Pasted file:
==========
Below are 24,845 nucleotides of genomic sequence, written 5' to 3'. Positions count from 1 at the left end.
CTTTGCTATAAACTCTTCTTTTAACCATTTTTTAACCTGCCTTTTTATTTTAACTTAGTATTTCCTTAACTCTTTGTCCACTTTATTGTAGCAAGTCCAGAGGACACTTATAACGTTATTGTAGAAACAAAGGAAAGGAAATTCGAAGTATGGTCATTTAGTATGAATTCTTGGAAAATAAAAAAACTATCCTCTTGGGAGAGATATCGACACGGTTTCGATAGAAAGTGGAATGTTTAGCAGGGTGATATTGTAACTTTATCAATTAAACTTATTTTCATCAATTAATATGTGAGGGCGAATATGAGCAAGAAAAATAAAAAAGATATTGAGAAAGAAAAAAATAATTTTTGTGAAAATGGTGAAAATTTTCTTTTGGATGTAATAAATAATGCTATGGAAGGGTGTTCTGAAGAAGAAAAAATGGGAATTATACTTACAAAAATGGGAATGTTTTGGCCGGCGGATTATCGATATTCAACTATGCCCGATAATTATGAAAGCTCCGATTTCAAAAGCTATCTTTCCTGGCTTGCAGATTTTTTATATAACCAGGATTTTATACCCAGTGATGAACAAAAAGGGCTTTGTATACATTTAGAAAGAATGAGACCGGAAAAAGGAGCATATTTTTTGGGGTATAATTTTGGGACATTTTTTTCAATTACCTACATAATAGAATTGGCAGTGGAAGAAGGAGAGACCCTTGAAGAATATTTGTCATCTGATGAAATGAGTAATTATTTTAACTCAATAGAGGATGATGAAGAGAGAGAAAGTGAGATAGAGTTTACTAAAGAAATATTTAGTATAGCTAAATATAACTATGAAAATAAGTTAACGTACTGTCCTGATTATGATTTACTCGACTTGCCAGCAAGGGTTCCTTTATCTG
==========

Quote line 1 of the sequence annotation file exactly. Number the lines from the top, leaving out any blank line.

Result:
Below are 24,845 nucleotides of genomic sequence, written 5' to 3'. Positions count from 1 at the left end.